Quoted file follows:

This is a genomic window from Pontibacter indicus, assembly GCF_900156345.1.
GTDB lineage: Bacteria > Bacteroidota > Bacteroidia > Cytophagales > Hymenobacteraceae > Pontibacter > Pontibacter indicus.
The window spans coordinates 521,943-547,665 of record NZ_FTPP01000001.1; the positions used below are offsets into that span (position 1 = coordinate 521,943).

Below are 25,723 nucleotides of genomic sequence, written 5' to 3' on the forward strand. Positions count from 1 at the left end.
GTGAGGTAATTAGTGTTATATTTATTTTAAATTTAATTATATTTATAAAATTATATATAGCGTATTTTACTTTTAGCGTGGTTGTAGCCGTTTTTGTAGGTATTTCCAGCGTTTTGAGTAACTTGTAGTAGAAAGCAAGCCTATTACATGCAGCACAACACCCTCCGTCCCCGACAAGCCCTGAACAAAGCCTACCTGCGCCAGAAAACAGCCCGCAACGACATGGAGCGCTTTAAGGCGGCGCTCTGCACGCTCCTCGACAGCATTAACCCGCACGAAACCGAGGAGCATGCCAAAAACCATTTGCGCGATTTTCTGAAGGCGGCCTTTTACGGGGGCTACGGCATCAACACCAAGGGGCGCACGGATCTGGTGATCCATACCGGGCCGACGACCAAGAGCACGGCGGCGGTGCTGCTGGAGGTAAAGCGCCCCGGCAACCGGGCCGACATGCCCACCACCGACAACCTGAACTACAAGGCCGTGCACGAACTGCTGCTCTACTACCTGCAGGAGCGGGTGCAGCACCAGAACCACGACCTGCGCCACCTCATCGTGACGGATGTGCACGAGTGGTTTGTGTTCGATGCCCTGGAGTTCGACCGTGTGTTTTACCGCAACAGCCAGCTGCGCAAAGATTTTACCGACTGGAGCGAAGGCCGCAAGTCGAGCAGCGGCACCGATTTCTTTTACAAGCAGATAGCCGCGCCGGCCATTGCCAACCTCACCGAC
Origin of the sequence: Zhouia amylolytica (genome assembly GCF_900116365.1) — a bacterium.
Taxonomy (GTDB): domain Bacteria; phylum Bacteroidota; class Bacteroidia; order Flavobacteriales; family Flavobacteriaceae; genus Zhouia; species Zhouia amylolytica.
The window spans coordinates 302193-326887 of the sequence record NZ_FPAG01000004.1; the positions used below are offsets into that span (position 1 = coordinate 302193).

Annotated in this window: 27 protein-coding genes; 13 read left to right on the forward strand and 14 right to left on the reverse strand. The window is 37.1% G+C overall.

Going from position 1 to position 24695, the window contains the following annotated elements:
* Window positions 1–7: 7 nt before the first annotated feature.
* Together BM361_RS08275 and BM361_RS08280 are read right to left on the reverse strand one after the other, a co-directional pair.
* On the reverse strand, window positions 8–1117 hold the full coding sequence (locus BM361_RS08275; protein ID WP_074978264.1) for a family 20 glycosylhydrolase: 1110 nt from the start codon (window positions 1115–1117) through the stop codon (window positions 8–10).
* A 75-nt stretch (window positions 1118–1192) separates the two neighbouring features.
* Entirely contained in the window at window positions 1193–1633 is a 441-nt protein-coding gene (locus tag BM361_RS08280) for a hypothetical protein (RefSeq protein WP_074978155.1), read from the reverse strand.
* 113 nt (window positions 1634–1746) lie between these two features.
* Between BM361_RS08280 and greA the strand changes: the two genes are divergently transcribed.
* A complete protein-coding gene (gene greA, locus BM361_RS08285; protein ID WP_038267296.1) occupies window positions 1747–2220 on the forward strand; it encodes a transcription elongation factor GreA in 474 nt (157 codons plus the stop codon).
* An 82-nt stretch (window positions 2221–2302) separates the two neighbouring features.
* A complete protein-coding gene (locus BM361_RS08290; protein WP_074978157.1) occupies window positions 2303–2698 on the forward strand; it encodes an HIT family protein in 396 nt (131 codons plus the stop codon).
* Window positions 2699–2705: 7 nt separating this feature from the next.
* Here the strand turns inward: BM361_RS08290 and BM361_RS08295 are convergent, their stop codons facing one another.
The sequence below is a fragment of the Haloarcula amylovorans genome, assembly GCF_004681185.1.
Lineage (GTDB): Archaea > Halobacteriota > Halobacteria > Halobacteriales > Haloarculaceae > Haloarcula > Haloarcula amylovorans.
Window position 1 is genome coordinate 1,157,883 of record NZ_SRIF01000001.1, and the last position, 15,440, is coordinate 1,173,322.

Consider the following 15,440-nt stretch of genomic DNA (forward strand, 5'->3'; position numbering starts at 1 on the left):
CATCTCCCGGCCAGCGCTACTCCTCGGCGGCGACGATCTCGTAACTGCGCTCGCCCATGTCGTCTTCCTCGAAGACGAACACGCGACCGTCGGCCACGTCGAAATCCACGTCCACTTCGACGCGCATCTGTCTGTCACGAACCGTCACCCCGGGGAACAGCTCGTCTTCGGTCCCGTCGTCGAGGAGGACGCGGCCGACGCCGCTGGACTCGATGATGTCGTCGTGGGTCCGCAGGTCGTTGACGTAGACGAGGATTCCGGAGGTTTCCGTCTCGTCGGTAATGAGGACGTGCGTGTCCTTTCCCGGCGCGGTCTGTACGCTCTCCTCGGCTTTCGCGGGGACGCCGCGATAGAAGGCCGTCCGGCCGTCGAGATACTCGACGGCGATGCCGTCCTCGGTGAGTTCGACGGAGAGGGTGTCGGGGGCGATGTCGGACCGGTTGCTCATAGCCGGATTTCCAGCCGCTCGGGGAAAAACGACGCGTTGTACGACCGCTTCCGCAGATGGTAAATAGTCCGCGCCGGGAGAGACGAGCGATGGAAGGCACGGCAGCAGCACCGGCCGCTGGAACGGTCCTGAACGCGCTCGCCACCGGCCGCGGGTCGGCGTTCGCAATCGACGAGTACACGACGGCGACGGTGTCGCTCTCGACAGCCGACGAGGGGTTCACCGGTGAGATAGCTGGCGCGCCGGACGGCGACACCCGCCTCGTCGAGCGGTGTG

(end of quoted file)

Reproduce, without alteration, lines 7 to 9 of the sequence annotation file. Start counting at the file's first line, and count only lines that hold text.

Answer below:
Taxonomy (GTDB): domain Bacteria; phylum Bacteroidota; class Bacteroidia; order Flavobacteriales; family Flavobacteriaceae; genus Zhouia; species Zhouia amylolytica.
The window spans coordinates 302193-326887 of the sequence record NZ_FPAG01000004.1; the positions used below are offsets into that span (position 1 = coordinate 302193).

Annotated in this window: 27 protein-coding genes; 13 read left to right on the forward strand and 14 right to left on the reverse strand. The window is 37.1% G+C overall.